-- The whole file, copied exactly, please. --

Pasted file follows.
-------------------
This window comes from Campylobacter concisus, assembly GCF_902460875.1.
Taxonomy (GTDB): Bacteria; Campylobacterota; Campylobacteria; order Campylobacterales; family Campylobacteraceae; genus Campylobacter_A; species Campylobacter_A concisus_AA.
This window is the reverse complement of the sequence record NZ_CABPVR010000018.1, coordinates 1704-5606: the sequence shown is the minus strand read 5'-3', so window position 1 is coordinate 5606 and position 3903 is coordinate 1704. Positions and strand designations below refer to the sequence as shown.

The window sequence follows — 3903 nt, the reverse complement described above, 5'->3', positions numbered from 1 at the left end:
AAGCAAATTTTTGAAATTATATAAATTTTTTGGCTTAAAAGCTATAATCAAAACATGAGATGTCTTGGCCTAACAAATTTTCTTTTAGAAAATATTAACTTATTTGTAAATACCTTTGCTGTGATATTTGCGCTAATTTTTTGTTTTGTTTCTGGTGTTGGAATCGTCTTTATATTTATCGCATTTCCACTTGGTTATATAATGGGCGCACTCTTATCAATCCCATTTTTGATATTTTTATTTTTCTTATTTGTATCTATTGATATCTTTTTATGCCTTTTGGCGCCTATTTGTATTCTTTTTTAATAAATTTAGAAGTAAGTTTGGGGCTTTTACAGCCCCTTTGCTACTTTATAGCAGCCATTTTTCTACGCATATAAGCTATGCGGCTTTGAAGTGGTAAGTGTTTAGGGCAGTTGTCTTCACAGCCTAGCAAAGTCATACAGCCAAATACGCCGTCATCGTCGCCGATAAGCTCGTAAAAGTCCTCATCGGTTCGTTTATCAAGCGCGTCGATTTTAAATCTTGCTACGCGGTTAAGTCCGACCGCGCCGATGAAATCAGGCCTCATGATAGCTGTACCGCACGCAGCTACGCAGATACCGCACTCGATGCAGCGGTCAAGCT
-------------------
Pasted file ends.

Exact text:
This window comes from Campylobacter concisus, assembly GCF_902460875.1.
Taxonomy (GTDB): Bacteria; Campylobacterota; Campylobacteria; order Campylobacterales; family Campylobacteraceae; genus Campylobacter_A; species Campylobacter_A concisus_AA.
This window is the reverse complement of the sequence record NZ_CABPVR010000018.1, coordinates 1704-5606: the sequence shown is the minus strand read 5'-3', so window position 1 is coordinate 5606 and position 3903 is coordinate 1704. Positions and strand designations below refer to the sequence as shown.

The window sequence follows — 3903 nt, the reverse complement described above, 5'->3', positions numbered from 1 at the left end:
AAGCAAATTTTTGAAATTATATAAATTTTTTGGCTTAAAAGCTATAATCAAAACATGAGATGTCTTGGCCTAACAAATTTTCTTTTAGAAAATATTAACTTATTTGTAAATACCTTTGCTGTGATATTTGCGCTAATTTTTTGTTTTGTTTCTGGTGTTGGAATCGTCTTTATATTTATCGCATTTCCACTTGGTTATATAATGGGCGCACTCTTATCAATCCCATTTTTGATATTTTTATTTTTCTTATTTGTATCTATTGATATCTTTTTATGCCTTTTGGCGCCTATTTGTATTCTTTTTTAATAAATTTAGAAGTAAGTTTGGGGCTTTTACAGCCCCTTTGCTACTTTATAGCAGCCATTTTTCTACGCATATAAGCTATGCGGCTTTGAAGTGGTAAGTGTTTAGGGCAGTTGTCTTCACAGCCTAGCAAAGTCATACAGCCAAATACGCCGTCATCGTCGCCGATAAGCTCGTAAAAGTCCTCATCGGTTCGTTTATCAAGCGCGTCGATTTTAAATCTTGCTACGCGGTTAAGTCCGACCGCGCCGATGAAATCAGGCCTCATGATAGCTGTACCGCACGCAGCTACGCAGATACCGCACTCGATGCAGCGGTCAAGCT